3D hurdles becoming easier to leap

Developers from Uncharted 3, God of War: Origins Collection join Sony, AMD, TriOviz reps to talk about the stereoscopic singularity.

47 Comments

Who was there: Ready at Dawn senior programmer on God of War: Origins Collection Jeremy Nikolai, Naughty Dog Uncharted 3 lead graphics programmer Pal-Kristian Engstad, Sony Computer Entertainment Europe senior development manager Simon Benson, AMD technology management group senior manager David Nalasco, and TriOviz sales and marketing representative Guy Matteotti. The session was moderated by GameTrailers.com editor-in-chief Shane Satterfield.

Naughty Dog thinks 3D makes Nathan Drake's world feel more real.
Naughty Dog thinks 3D makes Nathan Drake's world feel more real.

What they talked about: Engstad started off by discussing the differences in developing for a 3D experience. He talked about what it brings to Uncharted's set pieces when the player feels as if the world is more real, that they could fall and actually hurt themselves, or that their plane is crashing. He did acknowledge that the extra processing power required of a 3D game is a challenge and needs to be programmed well or else players will feel that the experience suffers.

Nikolai talked about using 3D smartly for games, acknowledging that Ready at Dawn was technically "tacking it on" because they were rereleasing an existing game in 3D. But even then, he said that 3D can improve the experience if it's handled well. For God of War: Origins Collection, they originally had a problem with objects in the foreground "breaking the fourth wall" by being heavily 3D at the point they scrolled off the screen. Nikolai said the team solved the issue by tapering off the 3D effect as things approached the screen's edge, or "putting a dome over" the viewing area.

Benson said that 3D has its own set of rules. It's not just another video mode for developers; it needs to be tailored to the content as well as technical limitations in order to make the most of the experience. He said most developers have gotten up to speed with the technical side of the equation and are just now starting to explore the creative implications of 3D.

That's a front where being a part of a technology giant like Sony with multiple creative arms came in handy. Benson said that for Killzone 3, Guerrilla Games tapped the expertise of Sony Pictures for handling 3D in its cutscenes.

As for the question of 3D glasses, Benson said they're not a big problem for gaming. In addition to gamers' general comfort with peripherals, Benson said gaming tends to be a more-focused experience than watching TV. Instead of looking away from the screen or multitasking (and then feeling the need to keep taking off and putting back on the glasses), gamers tend to be locked onto the screen when they play.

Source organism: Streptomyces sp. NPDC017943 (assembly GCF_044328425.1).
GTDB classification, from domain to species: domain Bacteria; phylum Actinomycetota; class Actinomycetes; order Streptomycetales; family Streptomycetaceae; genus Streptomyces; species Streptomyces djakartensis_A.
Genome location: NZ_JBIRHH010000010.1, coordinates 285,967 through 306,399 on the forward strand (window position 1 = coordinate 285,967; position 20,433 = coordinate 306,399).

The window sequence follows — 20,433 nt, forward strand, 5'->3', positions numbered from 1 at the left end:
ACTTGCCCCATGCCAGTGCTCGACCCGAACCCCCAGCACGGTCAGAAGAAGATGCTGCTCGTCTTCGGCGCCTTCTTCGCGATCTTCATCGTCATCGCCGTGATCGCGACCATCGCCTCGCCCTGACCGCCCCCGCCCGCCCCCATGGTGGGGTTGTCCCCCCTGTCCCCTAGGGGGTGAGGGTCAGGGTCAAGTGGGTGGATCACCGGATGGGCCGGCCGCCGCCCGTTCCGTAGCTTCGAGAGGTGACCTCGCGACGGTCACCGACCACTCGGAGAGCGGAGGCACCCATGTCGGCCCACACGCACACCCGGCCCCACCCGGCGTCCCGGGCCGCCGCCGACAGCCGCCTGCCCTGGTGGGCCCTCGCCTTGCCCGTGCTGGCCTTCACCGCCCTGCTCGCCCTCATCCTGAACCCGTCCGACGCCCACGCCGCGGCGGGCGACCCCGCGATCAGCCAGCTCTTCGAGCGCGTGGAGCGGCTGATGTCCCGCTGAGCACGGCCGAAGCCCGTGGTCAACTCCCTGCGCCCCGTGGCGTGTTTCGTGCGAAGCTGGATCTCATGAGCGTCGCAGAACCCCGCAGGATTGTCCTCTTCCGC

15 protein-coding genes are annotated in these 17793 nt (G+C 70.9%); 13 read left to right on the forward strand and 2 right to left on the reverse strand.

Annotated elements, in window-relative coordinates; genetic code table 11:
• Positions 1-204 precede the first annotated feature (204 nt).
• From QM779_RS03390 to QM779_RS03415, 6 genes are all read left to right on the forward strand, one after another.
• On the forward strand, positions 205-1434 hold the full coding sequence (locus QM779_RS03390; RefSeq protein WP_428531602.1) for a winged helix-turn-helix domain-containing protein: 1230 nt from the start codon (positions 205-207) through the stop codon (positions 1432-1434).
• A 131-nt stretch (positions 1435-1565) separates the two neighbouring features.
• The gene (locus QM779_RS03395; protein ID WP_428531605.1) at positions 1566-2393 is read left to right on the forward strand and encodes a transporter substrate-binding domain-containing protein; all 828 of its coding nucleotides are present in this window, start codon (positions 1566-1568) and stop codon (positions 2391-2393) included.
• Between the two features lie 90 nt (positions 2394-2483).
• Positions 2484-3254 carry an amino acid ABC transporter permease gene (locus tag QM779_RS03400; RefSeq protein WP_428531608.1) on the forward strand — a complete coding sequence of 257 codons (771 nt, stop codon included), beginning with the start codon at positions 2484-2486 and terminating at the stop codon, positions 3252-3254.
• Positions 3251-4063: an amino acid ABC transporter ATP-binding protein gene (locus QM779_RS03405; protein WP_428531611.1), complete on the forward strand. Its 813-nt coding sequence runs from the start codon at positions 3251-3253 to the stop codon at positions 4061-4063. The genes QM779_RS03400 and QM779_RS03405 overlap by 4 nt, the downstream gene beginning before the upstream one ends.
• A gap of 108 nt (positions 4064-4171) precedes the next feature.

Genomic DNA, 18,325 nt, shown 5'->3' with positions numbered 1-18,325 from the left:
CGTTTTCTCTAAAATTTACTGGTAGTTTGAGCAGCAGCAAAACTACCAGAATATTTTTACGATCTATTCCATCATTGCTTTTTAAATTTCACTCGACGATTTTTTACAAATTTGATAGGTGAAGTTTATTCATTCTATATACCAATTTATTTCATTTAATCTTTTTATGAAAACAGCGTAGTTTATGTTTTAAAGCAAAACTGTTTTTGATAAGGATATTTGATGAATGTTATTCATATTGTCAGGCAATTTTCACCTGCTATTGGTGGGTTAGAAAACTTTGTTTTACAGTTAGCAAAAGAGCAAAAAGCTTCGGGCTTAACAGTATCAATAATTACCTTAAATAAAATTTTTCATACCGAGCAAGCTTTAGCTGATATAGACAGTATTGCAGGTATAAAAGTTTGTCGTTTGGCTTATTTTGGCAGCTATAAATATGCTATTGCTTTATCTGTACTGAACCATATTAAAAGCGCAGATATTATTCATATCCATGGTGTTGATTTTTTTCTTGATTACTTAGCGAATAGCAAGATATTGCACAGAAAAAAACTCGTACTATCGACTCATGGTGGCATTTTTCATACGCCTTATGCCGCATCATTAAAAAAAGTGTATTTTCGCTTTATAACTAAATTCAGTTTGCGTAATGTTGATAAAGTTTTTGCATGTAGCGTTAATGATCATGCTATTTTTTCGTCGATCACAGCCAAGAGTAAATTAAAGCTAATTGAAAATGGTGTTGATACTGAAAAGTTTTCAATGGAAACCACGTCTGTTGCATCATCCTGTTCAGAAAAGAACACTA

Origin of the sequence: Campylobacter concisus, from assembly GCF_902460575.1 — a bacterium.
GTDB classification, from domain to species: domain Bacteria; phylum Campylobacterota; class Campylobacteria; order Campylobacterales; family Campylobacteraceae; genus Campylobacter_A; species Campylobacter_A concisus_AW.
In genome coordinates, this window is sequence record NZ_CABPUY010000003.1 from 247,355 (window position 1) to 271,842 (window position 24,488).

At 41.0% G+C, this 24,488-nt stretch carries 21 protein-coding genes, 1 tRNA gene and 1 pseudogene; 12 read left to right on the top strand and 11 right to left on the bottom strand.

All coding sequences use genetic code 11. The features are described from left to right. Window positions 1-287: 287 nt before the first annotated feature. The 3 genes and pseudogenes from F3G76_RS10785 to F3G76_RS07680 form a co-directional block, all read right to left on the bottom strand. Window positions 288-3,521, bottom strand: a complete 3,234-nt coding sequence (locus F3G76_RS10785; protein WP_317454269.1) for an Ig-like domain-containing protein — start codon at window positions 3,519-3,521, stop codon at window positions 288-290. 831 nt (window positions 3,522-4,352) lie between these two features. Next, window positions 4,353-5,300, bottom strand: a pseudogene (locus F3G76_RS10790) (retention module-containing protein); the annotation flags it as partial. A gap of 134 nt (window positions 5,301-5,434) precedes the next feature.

Nalasco said the technological barriers are also dropping. With the speed of processors still accelerating, the technological hurdles of displaying the dual images necessary for stereoscopic 3D will be lowered. The biggest obstacle that Nalasco sees to 3D adoption is the comparatively immature state of the technology. Once the industry agrees on some standards for displays and glasses and everything gets affordable, Nalasco said 3D is going to take off. Benson noted that with the PS3, the only nonstandardized aspect is the relationship between the 3D glasses and 3D-enabled TV sets. All he said gamers need to worry about is making sure that the 3D glasses they purchase are compatible with the TVs.

Not everyone is on board with 3D gaming. When asked about third-party publishers downplaying the importance of 3D gaming, Benson noted that five years ago, everyone was still talking about the same question with HDTV adoption. Benson said that 3D is a much lower investment for developers than HD gaming, but the HD transition happened almost completely within five years. The most 3D has added to a development budget is 2 percent, Benson noted.

Engstad brought up the idea of playing in 3D as a "huge advantage" for players because they get a better sense of the battlefield and where they are going. Given how enthusiastic gamers are for any advantage they can get, Engstad said he thinks the future for the technology is bright.

Quote: "I think we're in a very good place, and in a few years' time, these questions will have gone away as they did with HD."--Benson, on the future of 3D TVs and game consoles.

Takeaway: The panel agreed on the key points for 3D, specifically that it's growing, it's going to be the future, and the hurdles it faces right now in adoption and cost are only going to be lowered.

$18.97 on Walmart
Buy

GameSpot may get a commission from retail offers.

Got a news tip or want to contact us directly? Email news@gamespot.com

Join the conversation
There are 47 comments about this story